New Hospital: A £550 million contract to build Scotland’s largest hospital has been awarded to the firm behind the new Wembley Stadium, health officials are set to announce. Australian construction giant Brookfield beat two other bids to win the right to work on the South Glasgow Hospital, which will replace the city’s Southern General within the next five years. Funded entirely from the public purse, the new hospital will be part of a massive “health village” with 1100 beds, all in single-room accommodation, and 20 “state-of-the-art” operating theatres. (Herald Page 1)

Transport 

BMI: There are fears for the future of more than 500 Scottish jobs at airline BMI after it signalled cuts across the group. It follows an announcement yesterday that 158 staff were being cut at its BMI baby arm. The carrier said a "restructuring exercise" was now planned next month at both Aberdeen-based BMI Regional and BMI’s main operations. (Scotsman Page 25)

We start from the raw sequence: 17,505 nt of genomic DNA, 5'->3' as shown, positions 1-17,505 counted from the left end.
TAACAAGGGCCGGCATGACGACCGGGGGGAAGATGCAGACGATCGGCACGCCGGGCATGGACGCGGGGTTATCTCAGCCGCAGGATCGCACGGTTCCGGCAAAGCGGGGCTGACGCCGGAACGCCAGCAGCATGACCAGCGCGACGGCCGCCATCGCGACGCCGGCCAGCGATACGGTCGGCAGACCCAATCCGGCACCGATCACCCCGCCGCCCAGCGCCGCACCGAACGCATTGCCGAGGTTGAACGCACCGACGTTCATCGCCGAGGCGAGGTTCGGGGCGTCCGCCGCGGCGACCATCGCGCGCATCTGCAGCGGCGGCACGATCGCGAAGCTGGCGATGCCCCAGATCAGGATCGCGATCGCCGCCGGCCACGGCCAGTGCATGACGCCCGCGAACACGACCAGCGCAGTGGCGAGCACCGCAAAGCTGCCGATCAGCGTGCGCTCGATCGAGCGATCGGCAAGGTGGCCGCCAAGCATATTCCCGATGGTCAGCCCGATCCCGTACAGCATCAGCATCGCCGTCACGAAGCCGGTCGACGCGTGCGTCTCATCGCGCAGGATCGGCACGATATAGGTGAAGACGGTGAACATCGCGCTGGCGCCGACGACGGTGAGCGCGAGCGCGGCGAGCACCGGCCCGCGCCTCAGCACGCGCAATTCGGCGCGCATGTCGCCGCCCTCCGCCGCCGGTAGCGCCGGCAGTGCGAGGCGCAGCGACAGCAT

Local Government

Disabled parking: A major shake-up of the way parking spaces for disabled people are enforced is being carried out in Perth and Kinross. The local authority will spend more than £100,000 making the changes needed to comply with new laws on disabled parking bays.

Parking spaces outside the home of a disabled person will be enforceable rather than just advisory under the new rules. Disabled spaces in supermarket car parks could also fall under council control. (Press & Journal Page 3, Courier Page 5)
Health

Elderly: Free personal care for the elderly heads a list of benefits introduced under devolution which should be cut or "fundamentally reviewed" to help plug a £3.8 billion black hole in public finances, a new report has warned. Possible other casualties of the 7-13% reduction in the Scottish budget include concessionary bus passes, the council tax freeze, abolishing prescription charges and free eye tests – all policies that have come to define devolution. The report questioned the Scottish government’s financial management and policies, namely forecasts on future savings and costs. (Scotsman Page 2)